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Michigan Proposal 2 Results: Voters Reject Collective Bargaining Amendment

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FILE - In a Tuesday, March 8, 2011 file photo, protestors stand outside the state Capitol in Lansing, Mich. objecting to proposed legislation that would authorize emergency financial managers to throw out union contracts. On election day, Michigan voters rejected Proposal 2, which would have enshrined collective bargaining in the state's constitution. (AP Photo/The Detroit News, David Coates, File) | AP

In a major blow to Michigan unions, voters rejected a proposal that would have amended the state's constitution to guarantee public and private-sector employees the right to organize and collectively bargain at the polls Tuesday. Proposal 2 failed at the polls with 58 percent of voters opposing the measure and only 42 percent supporting it, with 70 percent of precincts responding, according to the Detroit News and the Detroit Free Press.

Gov. Rick Snyder, State Attorney General Bill Schuette and the Michigan Chamber of Commerce were among those who opposed the union-backed measure.

If Proposal 2 had become an amendment, it would have voided existing and future laws restricting workers' ability to organize unions, or to negotiate and enforce collective bargaining agreements, including employees’ financial support of their labor unions. But it still would have permitted lawmakers to pass legislation prohibiting public employees from striking. The measure would have also overridden state laws regulating hours and conditions of employment to the extent that those laws conflicted with collective bargaining agreements.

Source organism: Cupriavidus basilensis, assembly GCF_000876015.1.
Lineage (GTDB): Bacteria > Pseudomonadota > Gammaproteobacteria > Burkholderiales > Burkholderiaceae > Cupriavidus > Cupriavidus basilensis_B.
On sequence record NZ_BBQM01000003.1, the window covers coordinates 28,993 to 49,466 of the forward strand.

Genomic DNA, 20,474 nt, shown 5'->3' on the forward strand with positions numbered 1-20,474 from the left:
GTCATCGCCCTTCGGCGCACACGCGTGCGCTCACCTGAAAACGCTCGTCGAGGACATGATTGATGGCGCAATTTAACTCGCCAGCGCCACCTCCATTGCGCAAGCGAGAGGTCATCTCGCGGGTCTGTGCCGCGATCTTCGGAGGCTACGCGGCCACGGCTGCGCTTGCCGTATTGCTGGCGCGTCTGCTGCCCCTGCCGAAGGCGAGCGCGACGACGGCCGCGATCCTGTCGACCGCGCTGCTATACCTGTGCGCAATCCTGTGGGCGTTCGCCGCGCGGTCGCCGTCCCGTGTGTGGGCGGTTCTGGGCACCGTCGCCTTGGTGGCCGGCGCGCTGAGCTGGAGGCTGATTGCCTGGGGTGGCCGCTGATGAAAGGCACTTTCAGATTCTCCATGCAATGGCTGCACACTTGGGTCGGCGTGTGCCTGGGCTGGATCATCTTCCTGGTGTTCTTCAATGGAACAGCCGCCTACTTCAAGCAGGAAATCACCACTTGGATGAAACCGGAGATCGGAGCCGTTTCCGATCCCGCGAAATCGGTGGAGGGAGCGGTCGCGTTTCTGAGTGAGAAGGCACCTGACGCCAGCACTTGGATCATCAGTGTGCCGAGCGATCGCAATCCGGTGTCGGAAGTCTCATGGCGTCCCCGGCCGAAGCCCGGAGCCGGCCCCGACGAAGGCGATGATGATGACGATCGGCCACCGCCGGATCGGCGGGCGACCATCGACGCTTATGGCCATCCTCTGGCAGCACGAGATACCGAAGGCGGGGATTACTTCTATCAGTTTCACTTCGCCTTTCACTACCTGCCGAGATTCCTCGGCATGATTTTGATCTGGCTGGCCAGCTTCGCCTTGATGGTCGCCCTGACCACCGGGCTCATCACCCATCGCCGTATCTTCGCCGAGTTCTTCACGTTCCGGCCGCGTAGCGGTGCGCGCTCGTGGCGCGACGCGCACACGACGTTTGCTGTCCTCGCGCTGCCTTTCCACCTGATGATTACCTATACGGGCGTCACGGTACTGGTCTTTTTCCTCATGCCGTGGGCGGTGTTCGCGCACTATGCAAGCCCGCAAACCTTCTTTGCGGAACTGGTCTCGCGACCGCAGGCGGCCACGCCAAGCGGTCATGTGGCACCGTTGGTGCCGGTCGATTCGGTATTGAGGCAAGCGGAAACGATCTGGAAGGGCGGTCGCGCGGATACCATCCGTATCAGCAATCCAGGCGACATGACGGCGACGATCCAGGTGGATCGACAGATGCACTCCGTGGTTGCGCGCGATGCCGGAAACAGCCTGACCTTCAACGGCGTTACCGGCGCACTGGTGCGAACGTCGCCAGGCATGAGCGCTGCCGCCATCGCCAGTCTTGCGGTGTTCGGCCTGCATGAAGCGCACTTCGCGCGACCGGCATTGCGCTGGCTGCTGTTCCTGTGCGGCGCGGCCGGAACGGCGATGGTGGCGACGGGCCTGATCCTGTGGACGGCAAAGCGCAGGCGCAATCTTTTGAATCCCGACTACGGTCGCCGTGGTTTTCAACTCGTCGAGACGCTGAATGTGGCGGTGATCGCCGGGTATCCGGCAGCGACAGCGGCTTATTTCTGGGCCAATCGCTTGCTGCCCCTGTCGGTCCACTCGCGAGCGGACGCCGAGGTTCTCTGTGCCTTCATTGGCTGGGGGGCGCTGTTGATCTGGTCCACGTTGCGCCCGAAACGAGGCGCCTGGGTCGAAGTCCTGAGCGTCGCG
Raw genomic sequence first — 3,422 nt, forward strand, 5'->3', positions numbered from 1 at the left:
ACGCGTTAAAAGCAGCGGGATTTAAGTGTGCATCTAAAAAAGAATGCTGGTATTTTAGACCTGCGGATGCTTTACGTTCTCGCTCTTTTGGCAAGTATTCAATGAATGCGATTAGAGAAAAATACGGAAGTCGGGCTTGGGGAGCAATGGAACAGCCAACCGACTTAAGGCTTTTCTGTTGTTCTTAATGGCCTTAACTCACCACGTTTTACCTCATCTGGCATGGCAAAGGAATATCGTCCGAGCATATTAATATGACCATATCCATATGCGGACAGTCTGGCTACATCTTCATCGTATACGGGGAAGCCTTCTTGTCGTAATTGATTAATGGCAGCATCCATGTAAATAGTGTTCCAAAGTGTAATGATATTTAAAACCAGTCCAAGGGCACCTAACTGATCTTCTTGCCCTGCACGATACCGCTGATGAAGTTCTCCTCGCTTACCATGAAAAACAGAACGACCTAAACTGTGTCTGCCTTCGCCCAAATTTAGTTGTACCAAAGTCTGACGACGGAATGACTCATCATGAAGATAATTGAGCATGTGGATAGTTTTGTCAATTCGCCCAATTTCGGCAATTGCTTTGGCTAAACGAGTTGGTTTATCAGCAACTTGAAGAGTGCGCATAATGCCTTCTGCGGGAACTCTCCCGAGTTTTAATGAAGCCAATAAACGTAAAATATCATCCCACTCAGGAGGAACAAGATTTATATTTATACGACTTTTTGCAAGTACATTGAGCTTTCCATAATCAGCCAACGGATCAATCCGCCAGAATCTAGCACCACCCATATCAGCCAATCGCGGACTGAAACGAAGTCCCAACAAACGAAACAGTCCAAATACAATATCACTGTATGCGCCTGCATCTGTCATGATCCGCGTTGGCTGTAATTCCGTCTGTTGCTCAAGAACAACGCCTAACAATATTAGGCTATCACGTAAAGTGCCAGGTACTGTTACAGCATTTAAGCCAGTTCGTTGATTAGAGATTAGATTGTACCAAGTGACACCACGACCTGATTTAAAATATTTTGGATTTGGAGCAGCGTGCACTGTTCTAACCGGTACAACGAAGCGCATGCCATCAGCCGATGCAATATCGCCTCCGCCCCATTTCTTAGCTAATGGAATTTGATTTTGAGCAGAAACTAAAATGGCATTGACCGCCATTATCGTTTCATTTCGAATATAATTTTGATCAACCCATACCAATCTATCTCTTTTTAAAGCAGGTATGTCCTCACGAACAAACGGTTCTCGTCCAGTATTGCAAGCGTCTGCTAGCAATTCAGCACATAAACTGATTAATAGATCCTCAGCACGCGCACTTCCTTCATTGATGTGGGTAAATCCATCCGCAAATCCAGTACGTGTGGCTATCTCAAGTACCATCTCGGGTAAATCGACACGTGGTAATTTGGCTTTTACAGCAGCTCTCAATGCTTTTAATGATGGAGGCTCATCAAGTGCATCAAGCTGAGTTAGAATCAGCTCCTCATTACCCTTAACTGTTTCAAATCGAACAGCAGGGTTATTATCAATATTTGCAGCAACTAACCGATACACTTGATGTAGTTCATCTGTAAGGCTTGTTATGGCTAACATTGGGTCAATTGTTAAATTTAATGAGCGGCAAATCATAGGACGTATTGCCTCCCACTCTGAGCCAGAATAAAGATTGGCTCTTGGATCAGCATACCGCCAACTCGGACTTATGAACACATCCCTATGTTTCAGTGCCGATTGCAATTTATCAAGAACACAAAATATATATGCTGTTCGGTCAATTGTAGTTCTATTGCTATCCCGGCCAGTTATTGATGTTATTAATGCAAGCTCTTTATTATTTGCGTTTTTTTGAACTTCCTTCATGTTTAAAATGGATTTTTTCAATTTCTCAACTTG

Big bucks went into campaigning both for and against the issue. According to the Michigan Campaign Finance Network, opponents had raised $25.9 million to defeat Proposal 2 as of October 26. Those supporting the measure raised $21.9 million over the same period of time.

The ballot push for a constitutional amendment was in-part an attempt by a coalition of unions to sidestep the power of state-appointed emergency managers to modify or terminate contracts under Michigan's Public Act 4. It would also have served as a safeguard against anti-union right-to-work laws.

The voter initiative had initially been kept off the ballot in August due to a 2-2 deadlock by Michigan's Board of State Canvassers. A September ruling by the Michigan Supreme Court, however, allowed voters to decide the matter.

According to the Bureau of Labor Statistics, Michigan had the nation's fifth-highest level of union membership in 2011, with 18.3 percent of the state's workforce belonging to a union.

For all of HuffPost Detroit's coverage of Michigan politics and election news, see the Detroit politics page.

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